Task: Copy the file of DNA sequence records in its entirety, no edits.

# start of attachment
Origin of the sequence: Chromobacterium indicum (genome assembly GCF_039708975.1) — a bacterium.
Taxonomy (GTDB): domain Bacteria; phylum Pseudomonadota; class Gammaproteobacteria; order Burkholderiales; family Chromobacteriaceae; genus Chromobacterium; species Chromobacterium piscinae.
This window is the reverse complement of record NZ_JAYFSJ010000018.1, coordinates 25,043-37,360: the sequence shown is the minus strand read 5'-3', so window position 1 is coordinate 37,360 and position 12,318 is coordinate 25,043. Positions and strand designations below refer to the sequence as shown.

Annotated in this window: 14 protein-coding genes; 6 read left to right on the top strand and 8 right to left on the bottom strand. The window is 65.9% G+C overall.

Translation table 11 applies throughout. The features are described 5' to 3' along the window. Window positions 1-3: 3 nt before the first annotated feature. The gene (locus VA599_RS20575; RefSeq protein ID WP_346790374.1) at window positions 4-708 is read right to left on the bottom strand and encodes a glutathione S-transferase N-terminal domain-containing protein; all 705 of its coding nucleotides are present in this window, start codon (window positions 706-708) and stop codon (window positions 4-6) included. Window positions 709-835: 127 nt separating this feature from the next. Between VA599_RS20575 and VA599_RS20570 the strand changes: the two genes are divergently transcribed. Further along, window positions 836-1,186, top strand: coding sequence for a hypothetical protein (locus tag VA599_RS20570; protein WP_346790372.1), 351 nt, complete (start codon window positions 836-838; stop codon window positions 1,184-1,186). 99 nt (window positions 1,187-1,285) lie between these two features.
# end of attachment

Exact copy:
Origin of the sequence: Chromobacterium indicum (genome assembly GCF_039708975.1) — a bacterium.
Taxonomy (GTDB): domain Bacteria; phylum Pseudomonadota; class Gammaproteobacteria; order Burkholderiales; family Chromobacteriaceae; genus Chromobacterium; species Chromobacterium piscinae.
This window is the reverse complement of record NZ_JAYFSJ010000018.1, coordinates 25,043-37,360: the sequence shown is the minus strand read 5'-3', so window position 1 is coordinate 37,360 and position 12,318 is coordinate 25,043. Positions and strand designations below refer to the sequence as shown.

Annotated in this window: 14 protein-coding genes; 6 read left to right on the top strand and 8 right to left on the bottom strand. The window is 65.9% G+C overall.

Translation table 11 applies throughout. The features are described 5' to 3' along the window. Window positions 1-3: 3 nt before the first annotated feature. The gene (locus VA599_RS20575; RefSeq protein ID WP_346790374.1) at window positions 4-708 is read right to left on the bottom strand and encodes a glutathione S-transferase N-terminal domain-containing protein; all 705 of its coding nucleotides are present in this window, start codon (window positions 706-708) and stop codon (window positions 4-6) included. Window positions 709-835: 127 nt separating this feature from the next. Between VA599_RS20575 and VA599_RS20570 the strand changes: the two genes are divergently transcribed. Further along, window positions 836-1,186, top strand: coding sequence for a hypothetical protein (locus tag VA599_RS20570; protein WP_346790372.1), 351 nt, complete (start codon window positions 836-838; stop codon window positions 1,184-1,186). 99 nt (window positions 1,187-1,285) lie between these two features.